Although European navigators visited and explored the Papua New Guinea islands for 170 years, little was known of the Papua New Guinea inhabitants until the late 19th century.
Students explore countries of the Asia region and the connections Australia has with other countries across the world. Students learn about the diversity of the world’s people, including the indigenous peoples of other countries. Students will explore and reflect upon similarities, differences and the importance of intercultural understanding.
Natural features of Papua New Guinea
Much of Papua New Guinea remains undeveloped and its natural landscapes relatively untouched. The tropical jungles are high in biodiversity and of world significance. Large numbers of birds, mammals, reptiles, fish, amphibians and invertebrates thrive. It is thought by scientists that many species are yet to be discovered due to the difficulties of reaching isolated and remotes areas.
Travellers throughout history have studied, photographed and painted the natural features of these islands. The Voyage of the Rattlesnake, the paintings by John Gould and Ellis Silas present the islands’ natural features as well as the traditional lives of the people with underlying feelings of awe, wonder and respect. The images from the State Library catalogues showcase the beauty and traditional ways of life of the people of Papua New Guinea.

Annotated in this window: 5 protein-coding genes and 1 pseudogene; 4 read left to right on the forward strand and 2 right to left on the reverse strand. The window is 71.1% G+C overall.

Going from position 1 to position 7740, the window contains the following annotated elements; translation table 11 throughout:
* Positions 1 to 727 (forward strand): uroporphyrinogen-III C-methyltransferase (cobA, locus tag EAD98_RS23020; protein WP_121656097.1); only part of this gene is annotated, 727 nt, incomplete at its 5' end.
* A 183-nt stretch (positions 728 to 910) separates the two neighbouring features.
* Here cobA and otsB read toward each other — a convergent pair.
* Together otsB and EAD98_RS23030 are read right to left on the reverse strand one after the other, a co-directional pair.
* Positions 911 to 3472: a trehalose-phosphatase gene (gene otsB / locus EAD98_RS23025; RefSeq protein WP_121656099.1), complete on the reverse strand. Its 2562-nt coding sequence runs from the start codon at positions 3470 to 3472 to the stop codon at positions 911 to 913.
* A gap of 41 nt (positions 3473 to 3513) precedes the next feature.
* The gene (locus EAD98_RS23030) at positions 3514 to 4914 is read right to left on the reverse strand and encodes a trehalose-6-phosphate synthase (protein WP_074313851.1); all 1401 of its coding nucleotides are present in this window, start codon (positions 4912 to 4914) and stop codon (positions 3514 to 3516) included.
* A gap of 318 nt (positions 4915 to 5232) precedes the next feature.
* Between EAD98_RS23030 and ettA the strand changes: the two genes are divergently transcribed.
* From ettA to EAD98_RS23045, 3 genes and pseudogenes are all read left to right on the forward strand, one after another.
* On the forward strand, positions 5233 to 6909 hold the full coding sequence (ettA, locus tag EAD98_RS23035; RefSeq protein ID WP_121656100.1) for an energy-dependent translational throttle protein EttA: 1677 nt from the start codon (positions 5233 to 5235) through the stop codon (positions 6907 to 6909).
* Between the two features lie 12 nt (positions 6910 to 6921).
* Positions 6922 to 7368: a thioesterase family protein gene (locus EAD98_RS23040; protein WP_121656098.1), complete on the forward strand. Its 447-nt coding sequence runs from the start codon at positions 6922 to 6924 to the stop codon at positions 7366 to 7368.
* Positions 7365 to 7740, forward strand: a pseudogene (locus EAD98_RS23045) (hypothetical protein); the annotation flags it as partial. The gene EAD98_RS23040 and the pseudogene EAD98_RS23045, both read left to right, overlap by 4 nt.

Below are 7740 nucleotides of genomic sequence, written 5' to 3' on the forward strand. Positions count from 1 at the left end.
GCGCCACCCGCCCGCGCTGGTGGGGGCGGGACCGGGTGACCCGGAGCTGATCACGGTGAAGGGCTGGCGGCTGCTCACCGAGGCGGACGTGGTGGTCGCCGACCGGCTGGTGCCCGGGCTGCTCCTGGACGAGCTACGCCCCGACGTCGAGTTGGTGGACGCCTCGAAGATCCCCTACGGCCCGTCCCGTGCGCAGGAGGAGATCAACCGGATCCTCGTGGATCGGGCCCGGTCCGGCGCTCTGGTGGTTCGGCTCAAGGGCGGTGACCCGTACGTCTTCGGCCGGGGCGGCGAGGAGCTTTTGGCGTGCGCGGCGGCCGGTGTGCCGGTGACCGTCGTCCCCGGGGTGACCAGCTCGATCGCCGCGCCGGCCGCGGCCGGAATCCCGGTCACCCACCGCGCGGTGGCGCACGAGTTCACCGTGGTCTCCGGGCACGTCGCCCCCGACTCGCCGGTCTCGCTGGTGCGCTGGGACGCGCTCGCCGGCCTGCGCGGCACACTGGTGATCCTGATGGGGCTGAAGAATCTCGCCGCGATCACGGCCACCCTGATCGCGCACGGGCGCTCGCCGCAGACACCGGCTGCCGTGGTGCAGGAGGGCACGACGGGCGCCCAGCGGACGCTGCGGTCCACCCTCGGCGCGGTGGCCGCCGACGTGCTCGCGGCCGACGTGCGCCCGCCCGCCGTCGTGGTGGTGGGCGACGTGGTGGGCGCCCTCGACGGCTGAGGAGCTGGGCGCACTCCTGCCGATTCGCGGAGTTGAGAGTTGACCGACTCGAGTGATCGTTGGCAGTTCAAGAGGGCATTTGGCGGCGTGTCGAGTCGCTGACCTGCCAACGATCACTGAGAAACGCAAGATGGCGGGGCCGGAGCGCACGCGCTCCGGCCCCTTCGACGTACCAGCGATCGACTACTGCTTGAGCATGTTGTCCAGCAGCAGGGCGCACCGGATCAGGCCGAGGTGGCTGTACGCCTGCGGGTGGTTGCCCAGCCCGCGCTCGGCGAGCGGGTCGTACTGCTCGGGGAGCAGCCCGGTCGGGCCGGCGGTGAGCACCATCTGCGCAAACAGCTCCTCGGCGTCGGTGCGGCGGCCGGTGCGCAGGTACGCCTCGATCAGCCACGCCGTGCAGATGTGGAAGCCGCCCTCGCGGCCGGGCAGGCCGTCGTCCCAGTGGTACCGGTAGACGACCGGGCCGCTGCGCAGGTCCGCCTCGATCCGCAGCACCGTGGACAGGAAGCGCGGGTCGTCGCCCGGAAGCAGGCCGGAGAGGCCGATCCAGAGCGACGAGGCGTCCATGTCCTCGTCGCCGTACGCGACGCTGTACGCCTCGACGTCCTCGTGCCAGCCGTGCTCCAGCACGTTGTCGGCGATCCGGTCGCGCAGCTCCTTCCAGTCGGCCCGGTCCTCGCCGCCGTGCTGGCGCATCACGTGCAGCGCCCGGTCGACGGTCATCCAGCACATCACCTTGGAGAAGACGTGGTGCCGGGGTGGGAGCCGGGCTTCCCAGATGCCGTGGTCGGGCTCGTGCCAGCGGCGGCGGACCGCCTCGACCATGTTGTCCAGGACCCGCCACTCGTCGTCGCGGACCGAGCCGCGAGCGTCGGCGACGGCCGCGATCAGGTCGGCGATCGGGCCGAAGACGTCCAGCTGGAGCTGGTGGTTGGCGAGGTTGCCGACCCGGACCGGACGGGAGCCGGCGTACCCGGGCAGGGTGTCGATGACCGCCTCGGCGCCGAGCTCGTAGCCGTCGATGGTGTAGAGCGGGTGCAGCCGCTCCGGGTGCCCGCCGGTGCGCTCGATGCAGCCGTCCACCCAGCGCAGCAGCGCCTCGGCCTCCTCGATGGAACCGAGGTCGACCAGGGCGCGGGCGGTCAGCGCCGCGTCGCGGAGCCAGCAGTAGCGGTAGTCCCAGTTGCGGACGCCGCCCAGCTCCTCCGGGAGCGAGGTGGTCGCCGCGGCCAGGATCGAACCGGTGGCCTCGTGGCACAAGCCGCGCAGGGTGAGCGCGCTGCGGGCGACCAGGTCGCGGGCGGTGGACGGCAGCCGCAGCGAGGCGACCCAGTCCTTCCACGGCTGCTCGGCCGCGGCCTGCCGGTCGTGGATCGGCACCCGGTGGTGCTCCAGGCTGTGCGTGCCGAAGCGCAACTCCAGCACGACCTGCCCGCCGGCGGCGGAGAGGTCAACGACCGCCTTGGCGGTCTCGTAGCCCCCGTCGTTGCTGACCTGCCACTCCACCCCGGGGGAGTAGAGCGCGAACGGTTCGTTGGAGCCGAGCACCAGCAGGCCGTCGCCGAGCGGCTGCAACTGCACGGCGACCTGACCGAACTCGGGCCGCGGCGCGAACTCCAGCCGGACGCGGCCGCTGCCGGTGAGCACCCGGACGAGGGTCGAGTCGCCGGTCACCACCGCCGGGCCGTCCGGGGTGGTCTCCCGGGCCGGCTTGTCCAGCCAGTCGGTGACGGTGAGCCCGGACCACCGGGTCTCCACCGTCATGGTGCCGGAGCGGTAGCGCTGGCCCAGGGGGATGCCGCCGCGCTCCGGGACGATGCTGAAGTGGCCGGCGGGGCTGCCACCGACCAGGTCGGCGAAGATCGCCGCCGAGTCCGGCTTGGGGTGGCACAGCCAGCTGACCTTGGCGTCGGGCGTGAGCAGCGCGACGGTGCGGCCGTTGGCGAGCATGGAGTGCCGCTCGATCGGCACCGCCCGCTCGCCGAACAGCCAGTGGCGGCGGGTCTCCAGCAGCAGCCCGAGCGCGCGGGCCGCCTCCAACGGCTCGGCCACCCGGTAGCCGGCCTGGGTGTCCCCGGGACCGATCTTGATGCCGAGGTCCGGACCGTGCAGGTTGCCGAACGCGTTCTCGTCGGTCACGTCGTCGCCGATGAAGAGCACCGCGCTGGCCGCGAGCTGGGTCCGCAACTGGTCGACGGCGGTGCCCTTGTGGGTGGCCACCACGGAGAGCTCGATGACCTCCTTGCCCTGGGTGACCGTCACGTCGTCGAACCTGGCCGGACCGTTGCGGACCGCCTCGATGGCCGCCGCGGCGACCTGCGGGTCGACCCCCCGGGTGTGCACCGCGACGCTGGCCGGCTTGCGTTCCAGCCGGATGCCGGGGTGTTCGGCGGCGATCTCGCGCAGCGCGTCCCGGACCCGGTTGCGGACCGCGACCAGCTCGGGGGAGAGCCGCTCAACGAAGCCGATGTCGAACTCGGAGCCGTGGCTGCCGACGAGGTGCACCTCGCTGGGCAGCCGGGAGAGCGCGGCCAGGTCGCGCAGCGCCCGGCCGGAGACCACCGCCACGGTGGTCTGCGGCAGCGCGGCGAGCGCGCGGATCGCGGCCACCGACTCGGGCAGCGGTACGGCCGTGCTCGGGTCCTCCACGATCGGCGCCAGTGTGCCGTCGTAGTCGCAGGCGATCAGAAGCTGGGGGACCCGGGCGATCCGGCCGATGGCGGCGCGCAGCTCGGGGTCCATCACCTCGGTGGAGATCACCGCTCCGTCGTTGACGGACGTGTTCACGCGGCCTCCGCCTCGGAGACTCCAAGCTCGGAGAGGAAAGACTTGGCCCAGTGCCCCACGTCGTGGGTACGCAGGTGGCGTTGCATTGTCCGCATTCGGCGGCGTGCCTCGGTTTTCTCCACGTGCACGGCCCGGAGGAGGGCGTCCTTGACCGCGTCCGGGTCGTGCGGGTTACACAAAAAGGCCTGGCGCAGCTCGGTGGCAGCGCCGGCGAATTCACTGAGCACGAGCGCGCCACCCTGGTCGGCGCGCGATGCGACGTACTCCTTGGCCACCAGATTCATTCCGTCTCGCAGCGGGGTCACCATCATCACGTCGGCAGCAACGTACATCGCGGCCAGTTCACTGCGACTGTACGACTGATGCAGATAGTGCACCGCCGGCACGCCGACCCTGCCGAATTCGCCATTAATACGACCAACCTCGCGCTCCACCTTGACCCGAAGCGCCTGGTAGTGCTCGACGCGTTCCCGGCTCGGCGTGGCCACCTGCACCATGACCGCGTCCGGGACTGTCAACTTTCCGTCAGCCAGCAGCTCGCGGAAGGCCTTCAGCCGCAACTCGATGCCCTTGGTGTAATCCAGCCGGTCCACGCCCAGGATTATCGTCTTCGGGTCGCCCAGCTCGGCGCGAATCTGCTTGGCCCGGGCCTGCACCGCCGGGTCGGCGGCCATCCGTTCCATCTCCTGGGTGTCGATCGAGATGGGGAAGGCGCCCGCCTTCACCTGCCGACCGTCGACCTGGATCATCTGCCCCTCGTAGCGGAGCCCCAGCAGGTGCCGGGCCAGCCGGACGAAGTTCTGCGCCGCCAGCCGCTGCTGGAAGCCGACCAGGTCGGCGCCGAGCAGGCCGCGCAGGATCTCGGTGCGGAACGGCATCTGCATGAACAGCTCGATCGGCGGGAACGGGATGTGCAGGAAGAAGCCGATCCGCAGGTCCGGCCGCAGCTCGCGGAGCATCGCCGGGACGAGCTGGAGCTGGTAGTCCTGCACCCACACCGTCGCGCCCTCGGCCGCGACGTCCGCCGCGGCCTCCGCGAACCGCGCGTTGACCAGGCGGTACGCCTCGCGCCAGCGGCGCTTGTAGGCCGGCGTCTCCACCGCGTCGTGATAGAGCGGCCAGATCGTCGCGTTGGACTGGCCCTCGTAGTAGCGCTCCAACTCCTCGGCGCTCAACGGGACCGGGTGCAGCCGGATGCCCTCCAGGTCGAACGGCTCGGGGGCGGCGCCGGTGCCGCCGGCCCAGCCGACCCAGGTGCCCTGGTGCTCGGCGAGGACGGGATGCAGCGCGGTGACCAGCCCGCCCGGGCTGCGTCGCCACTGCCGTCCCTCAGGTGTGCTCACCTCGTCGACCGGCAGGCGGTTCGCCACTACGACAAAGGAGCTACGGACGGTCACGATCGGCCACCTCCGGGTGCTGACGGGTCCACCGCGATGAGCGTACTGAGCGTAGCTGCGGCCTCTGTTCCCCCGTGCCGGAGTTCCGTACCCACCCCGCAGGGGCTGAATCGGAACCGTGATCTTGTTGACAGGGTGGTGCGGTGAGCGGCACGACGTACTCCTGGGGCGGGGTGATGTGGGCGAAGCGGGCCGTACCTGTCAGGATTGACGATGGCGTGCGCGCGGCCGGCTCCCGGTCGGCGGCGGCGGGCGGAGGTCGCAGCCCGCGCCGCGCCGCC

Papua New Guinea today
Today Papua New Guinea is a developing country that has some of the worst human development indicators in health, education and GNI (living standards). The Gapminder website has futher details of Papua New Guinea's human development indicators.
The issues facing Papua New Guinea today are complex and difficult. As Australia’s closest neighbour it is in our best interests to help Papua New Guinea develop and prosper into the future. Our two nations are connected through foreign investment and trade, aid and are working towards agreement on environmental and sustainability issues.
It is important that students become aware of the complexity of issues facing development in Papua New Guinea without generalisations and stereotypes. By exploring our connections and understanding how this influences our perceptions and understanding of a place, we promote positive values and develop global citizenship in students.
Uno’s Garden by Graeme Base
Bollygum by Garry Fleming
Angel of Kokoda by Mark Wilson
The Lost Tail by Patricia Bernard and Tricia Oktober
The Turtle and the Island by Barabara Ker Wilson, illustrated by Frane Lessac
Acquiring geographical information
Processing geographical information
Communicating geographical information
Learning across the curriculum